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How risky are endurance sports for your heart



We’ve all read the stories of the man who fell dead running his first marathon or the athlete who nearly crossed the finish line of his triathlon – but had a heart attack instead. Sounds alarming, but the number of deaths in endurance sports is still relatively low, according to new research by the American Heart Association.

“The 50-year-old former college athlete with known or hidden heart disease who has been sedentary for years and chooses to run a triathlon is at greatest risk,” said lead study author Barry A. Franklin, Ph.D. A few more facts: Almost half of the people who have a heart attack during a triathlon are beginners. Men are four to six times more likely to have a heart attack (and die from it) than women during an endurance event, possibly because they are older, on average, and run faster and put more strain on their heart, Franklin suggests. And half of all exercise-related cardiac events occur during the last mile of the marathon.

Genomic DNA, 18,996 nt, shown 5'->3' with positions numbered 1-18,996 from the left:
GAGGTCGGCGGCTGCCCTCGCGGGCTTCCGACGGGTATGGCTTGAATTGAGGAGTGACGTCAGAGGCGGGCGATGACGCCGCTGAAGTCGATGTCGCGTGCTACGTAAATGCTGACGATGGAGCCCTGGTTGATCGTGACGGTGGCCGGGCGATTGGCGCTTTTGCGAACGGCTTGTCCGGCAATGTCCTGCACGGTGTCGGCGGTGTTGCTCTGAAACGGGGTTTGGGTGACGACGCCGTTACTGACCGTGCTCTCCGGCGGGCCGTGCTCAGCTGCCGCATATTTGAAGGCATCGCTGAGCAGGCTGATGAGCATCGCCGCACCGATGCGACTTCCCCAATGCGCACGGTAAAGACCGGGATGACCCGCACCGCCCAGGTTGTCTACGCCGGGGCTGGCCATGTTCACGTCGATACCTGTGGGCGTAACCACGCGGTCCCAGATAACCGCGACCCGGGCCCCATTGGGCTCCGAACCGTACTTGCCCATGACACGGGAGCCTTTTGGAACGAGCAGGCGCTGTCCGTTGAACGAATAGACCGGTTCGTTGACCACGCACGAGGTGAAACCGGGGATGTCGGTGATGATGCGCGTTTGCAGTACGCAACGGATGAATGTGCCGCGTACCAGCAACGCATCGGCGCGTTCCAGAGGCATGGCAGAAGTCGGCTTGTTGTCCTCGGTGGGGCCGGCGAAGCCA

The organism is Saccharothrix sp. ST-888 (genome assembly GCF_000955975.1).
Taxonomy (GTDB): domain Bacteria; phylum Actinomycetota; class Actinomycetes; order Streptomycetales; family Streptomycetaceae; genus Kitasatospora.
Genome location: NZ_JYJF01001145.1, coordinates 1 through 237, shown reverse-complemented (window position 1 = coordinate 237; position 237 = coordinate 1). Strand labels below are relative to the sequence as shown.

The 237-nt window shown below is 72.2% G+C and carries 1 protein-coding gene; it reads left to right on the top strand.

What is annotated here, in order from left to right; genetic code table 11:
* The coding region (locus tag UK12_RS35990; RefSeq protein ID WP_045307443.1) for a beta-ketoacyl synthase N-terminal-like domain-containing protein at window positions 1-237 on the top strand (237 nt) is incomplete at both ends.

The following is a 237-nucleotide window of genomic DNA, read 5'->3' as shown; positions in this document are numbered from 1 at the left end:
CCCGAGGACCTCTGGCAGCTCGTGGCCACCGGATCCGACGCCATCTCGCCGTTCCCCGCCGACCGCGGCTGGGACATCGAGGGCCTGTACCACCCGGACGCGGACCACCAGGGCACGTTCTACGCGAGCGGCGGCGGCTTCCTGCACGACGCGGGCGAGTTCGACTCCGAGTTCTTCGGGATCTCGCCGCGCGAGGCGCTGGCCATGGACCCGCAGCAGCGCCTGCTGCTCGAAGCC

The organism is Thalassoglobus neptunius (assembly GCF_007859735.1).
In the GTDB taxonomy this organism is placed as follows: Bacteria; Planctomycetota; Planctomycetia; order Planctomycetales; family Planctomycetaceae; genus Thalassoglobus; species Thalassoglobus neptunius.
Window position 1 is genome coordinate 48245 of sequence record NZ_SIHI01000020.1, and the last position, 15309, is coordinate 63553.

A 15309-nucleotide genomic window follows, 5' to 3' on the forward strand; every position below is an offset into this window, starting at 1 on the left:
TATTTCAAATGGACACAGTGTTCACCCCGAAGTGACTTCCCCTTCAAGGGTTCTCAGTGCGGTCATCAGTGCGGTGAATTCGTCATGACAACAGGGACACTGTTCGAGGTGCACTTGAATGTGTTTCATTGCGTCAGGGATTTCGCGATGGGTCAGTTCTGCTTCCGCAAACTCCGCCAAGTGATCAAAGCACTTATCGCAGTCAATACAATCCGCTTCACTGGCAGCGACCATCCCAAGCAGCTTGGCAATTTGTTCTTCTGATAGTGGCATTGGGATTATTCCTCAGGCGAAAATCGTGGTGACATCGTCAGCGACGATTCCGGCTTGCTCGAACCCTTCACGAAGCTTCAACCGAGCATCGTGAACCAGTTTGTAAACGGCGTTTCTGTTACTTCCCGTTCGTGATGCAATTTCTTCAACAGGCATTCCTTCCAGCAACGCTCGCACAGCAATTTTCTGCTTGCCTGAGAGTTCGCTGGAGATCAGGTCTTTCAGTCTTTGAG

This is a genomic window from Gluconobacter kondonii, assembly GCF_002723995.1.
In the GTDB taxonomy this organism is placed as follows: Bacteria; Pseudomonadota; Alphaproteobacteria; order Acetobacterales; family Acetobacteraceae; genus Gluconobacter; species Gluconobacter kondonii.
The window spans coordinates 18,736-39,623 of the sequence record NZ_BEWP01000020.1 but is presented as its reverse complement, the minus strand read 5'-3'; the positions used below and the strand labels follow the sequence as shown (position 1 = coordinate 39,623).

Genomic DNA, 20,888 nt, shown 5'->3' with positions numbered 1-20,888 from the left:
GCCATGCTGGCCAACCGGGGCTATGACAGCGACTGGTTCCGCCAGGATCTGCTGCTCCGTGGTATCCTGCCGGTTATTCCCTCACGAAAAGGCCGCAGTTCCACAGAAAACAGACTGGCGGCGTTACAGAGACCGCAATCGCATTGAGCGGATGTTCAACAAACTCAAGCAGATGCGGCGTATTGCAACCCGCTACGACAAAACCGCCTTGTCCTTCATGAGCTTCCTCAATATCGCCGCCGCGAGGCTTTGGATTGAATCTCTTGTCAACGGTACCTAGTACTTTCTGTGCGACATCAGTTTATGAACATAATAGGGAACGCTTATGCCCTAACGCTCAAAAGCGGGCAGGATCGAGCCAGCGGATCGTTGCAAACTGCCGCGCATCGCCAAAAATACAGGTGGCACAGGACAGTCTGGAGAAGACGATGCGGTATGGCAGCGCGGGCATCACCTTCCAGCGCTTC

“It’s a great temptation to think, ‘I’m almost done, let me sprint as hard as possible and hit my best time,'” he notes. These sharp increases in heart rate and blood pressure increase the likelihood of a heart attack, either because the heart does not have adequate blood flow or plaque in the arteries can tear.

Franklin’s advice: train progressively and don’t sprint to the finish line.



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